According to Aristotle, humanity means freedom and we are truly free when we have choices. Freedom of choice is not, however, indisputably a good thing. Psychologist Barry Schwartz argues that too many options causes paralysis instead of liberation. We are unable to make decisions, if we are surrounded by too many options. I, for example, hereby admit I only buy clothes during discount sales, not just to save money, but in order to reduce my options, because if all the products in the store were available, I would get paralyzed and not purchase a thing. Sound familiar?
Another effect freedom of choice brings is the fact that even if we manage to get over the paralysis and make a choice, we will be less satisfied with the result of our choice than what we would be if we had fewer options. When we have more options and freedom of choice, our expectations go up and even the smallest negative aspects of the results of our choice make us regret our decision, resulting in us blaming ourselves for making a bad choice. We imagine that there was a better option. In the end, this will decrease our feeling of satisfaction we get from decision making, even if the decision would have been good.
Freedom of choice → our expectations increase → we notice all the smallest shortcomings → we imagine there was a better option → we regret our decision → we blame ourselves for choosing wrong → we become less satisfied (-again, though the decision might have been good)
Hence for us to be satisfied, everything must not be possible. We must have some kind of boundaries in order to be happy.
What does this mean in today’s society where there are more options and freedom of choice than ever before? Should we go back to a time when there was only one local shop, only two types of jeans, when the telephone was only used to make phone calls, when career paths went according to family traditions, etc.? If we could go back, would we? Most likely not, and in any case, returning to something that once was, is at no time possible because the cycle must continue (with reference to Mass Effect 3 and the battle between organics and synthetics :-P).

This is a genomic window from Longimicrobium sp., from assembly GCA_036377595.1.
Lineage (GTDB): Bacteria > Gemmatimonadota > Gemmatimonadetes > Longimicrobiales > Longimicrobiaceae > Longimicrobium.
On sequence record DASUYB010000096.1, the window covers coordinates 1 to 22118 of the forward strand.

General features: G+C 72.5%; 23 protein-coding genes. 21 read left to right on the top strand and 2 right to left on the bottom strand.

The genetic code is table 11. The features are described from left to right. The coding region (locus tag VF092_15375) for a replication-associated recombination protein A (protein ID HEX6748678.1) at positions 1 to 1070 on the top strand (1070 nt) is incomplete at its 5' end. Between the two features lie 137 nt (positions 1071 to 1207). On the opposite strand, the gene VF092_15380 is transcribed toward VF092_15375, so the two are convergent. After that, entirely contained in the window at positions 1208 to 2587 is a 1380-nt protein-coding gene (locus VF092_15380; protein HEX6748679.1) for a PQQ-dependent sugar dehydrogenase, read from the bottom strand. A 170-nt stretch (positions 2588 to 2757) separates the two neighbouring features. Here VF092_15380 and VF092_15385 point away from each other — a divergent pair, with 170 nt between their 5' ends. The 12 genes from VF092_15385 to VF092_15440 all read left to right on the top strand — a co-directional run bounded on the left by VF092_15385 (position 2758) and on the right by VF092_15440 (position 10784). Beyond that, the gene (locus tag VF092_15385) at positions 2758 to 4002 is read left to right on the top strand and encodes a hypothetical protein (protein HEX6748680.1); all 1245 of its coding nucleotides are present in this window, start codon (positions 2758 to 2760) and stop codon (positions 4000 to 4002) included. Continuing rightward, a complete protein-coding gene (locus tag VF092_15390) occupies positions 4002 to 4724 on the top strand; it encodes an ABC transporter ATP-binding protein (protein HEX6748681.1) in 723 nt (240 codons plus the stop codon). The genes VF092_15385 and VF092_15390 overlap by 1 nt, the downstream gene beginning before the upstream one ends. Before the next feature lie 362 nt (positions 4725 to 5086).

What should we do then, when the 50/50 lifeline is not possible, phoning a friend or asking a random audience does not bring certainty to our decision making and we ourselves are standing like a donkey between not two but innumerable bales of hay? Asking someone for advice could help, but no one, of course, can give a direct answer to the most difficult questions. A second opinion may be worth gold though, because it narrows down or highlights some of our options. Who knows, maybe in the future we all have personal consultants who advise us in situations where we must make the toughest decisions.